A Papamoa man wants to create a human chain to block a naked group bike ride planned next month along 7km of beach from Omanu to Papamoa.
The Tauranga New Zealand World Naked Bike Ride on Saturday, March 10 will take place along the beach from near Omanu Surf Club to Papamoa Domain.
The bike ride, to be held at low tide, will start at 2.30pm and will include spot prizes.
Organiser Andrew Pointon - who last year made headlines after he ran naked through McLaren Falls Park - said the event was not to promote naturism, but to protest about car emissions.
The World Naked Bike Ride is held in 70 cities in 20 countries around the world, but this is the first time it is to be held in Tauranga.
Its website says the event is about "protesting oil dependency and celebrating the power and individuality of our bodies".
In New Zealand, events are also planned for Takaka and Middlemarch, and Mr Pointon has previously participated in a Hawke's Bay event.
Mr Pointon said participants could wear "as much or as little" as they liked, and people would be clothed a couple of minutes before and after the ride.
"Everyone doesn't have to turn up in the nude, you can turn up in a clown costume if you want to."
Mr Pointon said the event was to protest against "the indecent exposure to car emissions".
He was passionate about the issues of car emissions and had been a cyclist all his life, using his car rarely.
Asked why the event was themed as "naked" if it wasn't about naturism, Mr Pointon said it drew more attention to the cause of emissions.
He expected the ride to attract controversy. "First time up, being a new concept, I'm all prepared for that. I can't see why Tauranga has to be the one in the world that would [have a problem]."
But news of the event has angered residents who live along the cycle route.
The issue of nudity has already been in the spotlight this summer after a Bay of Plenty Naturists event at Papamoa Beach attended by 60 people last month attracted criticism from local residents.
The area of Papamoa Beach between Sunrise Ave and Pacific View Rd is well-known as a nudist beach.
Sunbrae Grove Ave resident Ben De Kleynen said if he could get enough support from neighbours, he would form a human chain along the beach to force the Naked Bike Ride cyclists into the water.
Mr De Kleynen said he had received a huge amount of support after speaking out against nude activity in the area, and was "appalled" to hear of the latest event.
"It makes me angry because they seem to ignore the protests, they don't care. It's the provocation I'm against.
"If they want to ride naked on a bike that's up to them, but do it somewhere else. Up to 10-15km further south down the beach there's nobody there."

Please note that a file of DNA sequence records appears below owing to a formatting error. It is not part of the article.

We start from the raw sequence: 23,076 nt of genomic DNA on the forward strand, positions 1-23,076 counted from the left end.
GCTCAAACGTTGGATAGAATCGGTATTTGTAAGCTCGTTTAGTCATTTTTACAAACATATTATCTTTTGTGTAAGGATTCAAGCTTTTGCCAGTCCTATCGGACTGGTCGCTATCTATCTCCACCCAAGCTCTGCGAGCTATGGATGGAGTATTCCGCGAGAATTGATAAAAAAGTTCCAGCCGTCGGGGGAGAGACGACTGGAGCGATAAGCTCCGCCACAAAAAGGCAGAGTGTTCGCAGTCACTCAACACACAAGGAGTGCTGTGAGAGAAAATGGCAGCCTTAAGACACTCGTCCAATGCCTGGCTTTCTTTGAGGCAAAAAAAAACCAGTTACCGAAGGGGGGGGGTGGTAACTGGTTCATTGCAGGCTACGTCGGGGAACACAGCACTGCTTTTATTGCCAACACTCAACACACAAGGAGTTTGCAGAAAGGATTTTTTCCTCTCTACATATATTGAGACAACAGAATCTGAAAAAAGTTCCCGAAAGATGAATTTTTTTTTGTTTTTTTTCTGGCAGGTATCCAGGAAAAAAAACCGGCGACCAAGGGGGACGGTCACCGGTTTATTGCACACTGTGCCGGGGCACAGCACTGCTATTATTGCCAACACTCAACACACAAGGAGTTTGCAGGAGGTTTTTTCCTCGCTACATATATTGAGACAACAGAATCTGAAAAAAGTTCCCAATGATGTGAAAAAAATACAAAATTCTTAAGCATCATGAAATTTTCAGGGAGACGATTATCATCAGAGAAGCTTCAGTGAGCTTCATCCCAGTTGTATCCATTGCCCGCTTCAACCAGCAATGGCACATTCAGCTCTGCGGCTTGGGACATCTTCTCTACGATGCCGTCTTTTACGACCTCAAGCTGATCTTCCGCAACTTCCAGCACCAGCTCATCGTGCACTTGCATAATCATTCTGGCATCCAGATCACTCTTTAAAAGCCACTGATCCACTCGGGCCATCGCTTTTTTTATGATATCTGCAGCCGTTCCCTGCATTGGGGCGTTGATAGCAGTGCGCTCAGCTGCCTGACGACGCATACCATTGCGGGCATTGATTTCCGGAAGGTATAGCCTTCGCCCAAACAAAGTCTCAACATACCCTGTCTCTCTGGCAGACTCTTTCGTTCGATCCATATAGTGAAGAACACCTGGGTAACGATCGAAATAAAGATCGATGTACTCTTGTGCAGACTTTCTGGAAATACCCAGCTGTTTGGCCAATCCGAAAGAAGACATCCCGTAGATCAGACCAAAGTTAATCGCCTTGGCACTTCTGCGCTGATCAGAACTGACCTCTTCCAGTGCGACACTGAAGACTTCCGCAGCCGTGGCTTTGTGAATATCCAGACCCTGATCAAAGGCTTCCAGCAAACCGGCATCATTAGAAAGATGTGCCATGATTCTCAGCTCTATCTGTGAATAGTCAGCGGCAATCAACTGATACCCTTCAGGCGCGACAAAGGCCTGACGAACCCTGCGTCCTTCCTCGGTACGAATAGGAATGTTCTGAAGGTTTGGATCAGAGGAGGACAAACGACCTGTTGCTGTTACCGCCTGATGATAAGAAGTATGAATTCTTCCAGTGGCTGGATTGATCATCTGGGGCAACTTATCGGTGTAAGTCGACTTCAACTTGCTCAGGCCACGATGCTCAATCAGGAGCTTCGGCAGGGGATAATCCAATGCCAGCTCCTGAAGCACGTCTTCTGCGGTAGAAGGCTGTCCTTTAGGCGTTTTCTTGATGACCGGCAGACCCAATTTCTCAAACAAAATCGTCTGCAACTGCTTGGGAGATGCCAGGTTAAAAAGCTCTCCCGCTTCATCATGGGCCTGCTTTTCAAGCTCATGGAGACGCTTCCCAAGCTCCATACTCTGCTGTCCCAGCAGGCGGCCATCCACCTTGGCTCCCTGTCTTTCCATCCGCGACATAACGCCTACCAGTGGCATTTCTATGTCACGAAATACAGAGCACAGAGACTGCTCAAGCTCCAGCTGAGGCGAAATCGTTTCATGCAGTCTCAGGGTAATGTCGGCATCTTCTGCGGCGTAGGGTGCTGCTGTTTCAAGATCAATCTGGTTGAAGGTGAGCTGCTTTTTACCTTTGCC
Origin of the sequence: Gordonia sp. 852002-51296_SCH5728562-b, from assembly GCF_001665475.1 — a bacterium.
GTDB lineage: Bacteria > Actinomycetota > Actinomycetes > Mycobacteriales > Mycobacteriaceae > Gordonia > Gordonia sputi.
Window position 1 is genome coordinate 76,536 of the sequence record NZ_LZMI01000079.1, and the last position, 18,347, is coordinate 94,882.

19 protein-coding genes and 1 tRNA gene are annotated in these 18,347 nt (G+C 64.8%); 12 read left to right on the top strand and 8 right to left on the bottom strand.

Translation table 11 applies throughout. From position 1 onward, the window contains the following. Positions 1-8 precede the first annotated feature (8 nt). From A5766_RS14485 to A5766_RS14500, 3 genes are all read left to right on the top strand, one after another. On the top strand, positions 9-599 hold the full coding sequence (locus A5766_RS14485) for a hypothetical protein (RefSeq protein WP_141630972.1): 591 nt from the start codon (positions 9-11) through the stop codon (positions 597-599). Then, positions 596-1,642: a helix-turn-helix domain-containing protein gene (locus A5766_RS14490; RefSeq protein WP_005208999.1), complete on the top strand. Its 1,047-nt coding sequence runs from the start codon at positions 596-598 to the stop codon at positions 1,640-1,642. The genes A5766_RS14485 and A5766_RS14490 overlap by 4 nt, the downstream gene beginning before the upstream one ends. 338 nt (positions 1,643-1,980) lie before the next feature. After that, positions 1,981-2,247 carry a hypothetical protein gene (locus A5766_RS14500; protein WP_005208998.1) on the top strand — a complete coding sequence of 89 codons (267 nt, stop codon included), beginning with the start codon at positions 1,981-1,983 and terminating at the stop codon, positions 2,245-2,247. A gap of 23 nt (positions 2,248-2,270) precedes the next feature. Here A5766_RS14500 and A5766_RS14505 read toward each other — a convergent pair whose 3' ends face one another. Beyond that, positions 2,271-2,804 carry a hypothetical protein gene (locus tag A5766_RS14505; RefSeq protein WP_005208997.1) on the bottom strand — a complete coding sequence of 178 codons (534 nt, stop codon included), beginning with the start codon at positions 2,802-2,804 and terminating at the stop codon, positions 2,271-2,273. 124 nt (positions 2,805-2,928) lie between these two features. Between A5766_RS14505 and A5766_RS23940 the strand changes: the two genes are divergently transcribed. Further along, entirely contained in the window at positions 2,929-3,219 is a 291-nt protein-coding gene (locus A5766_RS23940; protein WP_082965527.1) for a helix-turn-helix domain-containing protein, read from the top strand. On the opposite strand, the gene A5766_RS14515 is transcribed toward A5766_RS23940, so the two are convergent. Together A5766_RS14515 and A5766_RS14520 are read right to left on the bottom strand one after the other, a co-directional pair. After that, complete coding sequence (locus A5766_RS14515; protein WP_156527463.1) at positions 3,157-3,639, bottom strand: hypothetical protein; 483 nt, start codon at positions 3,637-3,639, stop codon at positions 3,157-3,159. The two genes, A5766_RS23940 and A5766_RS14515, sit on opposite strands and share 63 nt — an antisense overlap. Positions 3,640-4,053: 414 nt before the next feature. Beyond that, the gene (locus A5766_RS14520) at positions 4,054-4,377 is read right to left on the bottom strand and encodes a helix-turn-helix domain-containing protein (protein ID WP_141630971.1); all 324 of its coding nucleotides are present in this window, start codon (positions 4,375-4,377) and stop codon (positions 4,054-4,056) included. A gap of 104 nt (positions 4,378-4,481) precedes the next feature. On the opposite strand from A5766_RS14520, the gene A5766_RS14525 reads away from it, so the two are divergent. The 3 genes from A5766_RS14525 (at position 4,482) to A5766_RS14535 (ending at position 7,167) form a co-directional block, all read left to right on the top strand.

Fellow Sunbrae Grove resident Shaun Gallagher said the naked bike ride meant he would be forced to keep his granddaughters off the beach that day.
"I don't think it's very nice, I find it really quite offensive.
"There will be families down there building sandcastles.
"Where's it going to stop?
"It disappoints me that as a society, as a community, we allow people to do this."
He questioned why cyclists had to be naked to protest against car emissions.
"It does seem unnecessary. I think it's an exhibitionist thing.
"You don't have to take your clothes off. It's just another excuse to flaunt themselves."
Mr Gallagher said he was angry and frustrated that such events were allowed to take place.
He believed there would be an outcry if there was a similar event at the Main Beach at Mount Maunganui.
Mount Maunganui Neighbourhood Support coordinator Marie Gilpin said she was "totally bewildered" by the event.
"They need to have an awareness of how the majority of people feel about it.
"If I was doing something that was offending the majority of the population, I would be rethinking what I was doing and how I was doing it, whether or not it was legal or illegal."
Mr Pointon was not sure how many cyclists to expect, although the Takaka event began seven years ago with 30 participants and now attracted 100.
He was inspired to organise the Tauranga event after participating in one in Hawke's Bay which attracted what he said was "overwhelming" support: "It was like being in a Tour de France".
Mr Pointon had informed Tauranga City Council about the event, and was told that helmets must be worn and riders must be considerate of other beach users.
He planned to approach police with a flyer about the event.
Letsgetnaked.co.nz says there is no statute prohibiting nakedness in public.
In cases of "public nakedness" the police go to the Summary Offences Act 1981 and consider obscene/indecent exposure, offensive behaviour, or disorderly behaviour.
In cases of lewd behaviour, they look to the Crimes Act.
Last year the council received one complaint about nude bathers on beaches. Since June last year, Papamoa police have not received any complaints.
They have, however, received a couple of complaints about lewd behaviour in the sand dunes.